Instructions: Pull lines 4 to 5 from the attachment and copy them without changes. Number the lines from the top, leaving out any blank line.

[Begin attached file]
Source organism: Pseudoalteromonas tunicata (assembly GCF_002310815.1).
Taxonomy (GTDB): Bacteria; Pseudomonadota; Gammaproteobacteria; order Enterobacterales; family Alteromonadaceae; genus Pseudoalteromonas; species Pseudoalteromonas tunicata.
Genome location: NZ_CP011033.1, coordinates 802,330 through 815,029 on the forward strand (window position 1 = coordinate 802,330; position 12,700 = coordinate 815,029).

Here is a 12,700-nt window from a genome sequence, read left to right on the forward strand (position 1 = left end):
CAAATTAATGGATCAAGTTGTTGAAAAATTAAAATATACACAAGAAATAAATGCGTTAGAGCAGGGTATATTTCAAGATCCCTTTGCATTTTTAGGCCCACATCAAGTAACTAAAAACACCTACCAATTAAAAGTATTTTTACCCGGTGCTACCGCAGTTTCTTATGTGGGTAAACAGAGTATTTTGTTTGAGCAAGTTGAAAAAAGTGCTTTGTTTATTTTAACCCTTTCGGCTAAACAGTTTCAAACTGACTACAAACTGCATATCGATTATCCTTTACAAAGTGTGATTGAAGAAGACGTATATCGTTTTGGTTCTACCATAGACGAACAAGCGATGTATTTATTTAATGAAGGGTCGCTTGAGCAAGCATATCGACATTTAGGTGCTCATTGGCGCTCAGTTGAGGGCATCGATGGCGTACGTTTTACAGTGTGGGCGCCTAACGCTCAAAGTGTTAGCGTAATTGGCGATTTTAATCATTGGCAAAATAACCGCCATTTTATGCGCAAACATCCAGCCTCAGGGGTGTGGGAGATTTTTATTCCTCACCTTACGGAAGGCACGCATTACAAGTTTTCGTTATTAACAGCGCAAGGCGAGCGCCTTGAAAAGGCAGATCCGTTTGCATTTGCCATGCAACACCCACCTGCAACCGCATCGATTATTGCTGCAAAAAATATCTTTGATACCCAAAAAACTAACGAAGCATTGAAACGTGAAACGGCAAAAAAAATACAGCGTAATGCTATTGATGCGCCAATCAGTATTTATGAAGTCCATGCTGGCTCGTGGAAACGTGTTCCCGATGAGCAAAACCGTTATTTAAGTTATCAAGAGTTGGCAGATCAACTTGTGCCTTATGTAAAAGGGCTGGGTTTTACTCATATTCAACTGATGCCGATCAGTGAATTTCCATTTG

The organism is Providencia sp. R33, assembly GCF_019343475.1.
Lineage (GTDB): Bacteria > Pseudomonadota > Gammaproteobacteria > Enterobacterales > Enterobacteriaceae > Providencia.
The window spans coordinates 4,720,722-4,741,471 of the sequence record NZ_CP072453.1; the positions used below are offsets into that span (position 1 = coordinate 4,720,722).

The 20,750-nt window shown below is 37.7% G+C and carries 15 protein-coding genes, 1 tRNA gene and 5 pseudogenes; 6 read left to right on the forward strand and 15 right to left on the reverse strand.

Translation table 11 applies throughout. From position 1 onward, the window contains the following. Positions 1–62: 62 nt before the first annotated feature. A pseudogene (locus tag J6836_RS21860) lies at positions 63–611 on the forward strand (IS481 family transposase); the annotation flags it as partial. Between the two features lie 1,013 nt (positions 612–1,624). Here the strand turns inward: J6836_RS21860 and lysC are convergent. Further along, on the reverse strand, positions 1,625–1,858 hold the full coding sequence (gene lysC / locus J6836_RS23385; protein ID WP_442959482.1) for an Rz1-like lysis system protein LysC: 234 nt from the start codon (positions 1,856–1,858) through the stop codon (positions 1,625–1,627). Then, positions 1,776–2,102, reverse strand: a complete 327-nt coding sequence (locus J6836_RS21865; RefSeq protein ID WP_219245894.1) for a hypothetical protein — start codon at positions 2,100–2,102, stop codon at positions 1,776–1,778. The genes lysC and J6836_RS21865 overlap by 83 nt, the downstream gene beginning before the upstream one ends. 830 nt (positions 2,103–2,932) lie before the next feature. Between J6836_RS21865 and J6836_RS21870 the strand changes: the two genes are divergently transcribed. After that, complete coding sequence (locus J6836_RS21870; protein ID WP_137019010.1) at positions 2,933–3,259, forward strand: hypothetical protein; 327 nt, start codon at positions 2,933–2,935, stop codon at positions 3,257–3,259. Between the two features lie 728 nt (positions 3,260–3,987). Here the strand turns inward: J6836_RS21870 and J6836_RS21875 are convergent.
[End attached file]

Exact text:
Here is a 12,700-nt window from a genome sequence, read left to right on the forward strand (position 1 = left end):
CAAATTAATGGATCAAGTTGTTGAAAAATTAAAATATACACAAGAAATAAATGCGTTAGAGCAGGGTATATTTCAAGATCCCTTTGCATTTTTAGGCCCACATCAAGTAACTAAAAACACCTACCAATTAAAAGTATTTTTACCCGGTGCTACCGCAGTTTCTTATGTGGGTAAACAGAGTATTTTGTTTGAGCAAGTTGAAAAAAGTGCTTTGTTTATTTTAACCCTTTCGGCTAAACAGTTTCAAACTGACTACAAACTGCATATCGATTATCCTTTACAAAGTGTGATTGAAGAAGACGTATATCGTTTTGGTTCTACCATAGACGAACAAGCGATGTATTTATTTAATGAAGGGTCGCTTGAGCAAGCATATCGACATTTAGGTGCTCATTGGCGCTCAGTTGAGGGCATCGATGGCGTACGTTTTACAGTGTGGGCGCCTAACGCTCAAAGTGTTAGCGTAATTGGCGATTTTAATCATTGGCAAAATAACCGCCATTTTATGCGCAAACATCCAGCCTCAGGGGTGTGGGAGATTTTTATTCCTCACCTTACGGAAGGCACGCATTACAAGTTTTCGTTATTAACAGCGCAAGGCGAGCGCCTTGAAAAGGCAGATCCGTTTGCATTTGCCATGCAACACCCACCTGCAACCGCATCGATTATTGCTGCAAAAAATATCTTTGATACCCAAAAAACTAACGAAGCATTGAAACGTGAAACGGCAAAAAAAATACAGCGTAATGCTATTGATGCGCCAATCAGTATTTATGAAGTCCATGCTGGCTCGTGGAAACGTGTTCCCGATGAGCAAAACCGTTATTTAAGTTATCAAGAGTTGGCAGATCAACTTGTGCCTTATGTAAAAGGGCTGGGTTTTACTCATATTCAACTGATGCCGATCAGTGAATTTCCATTTG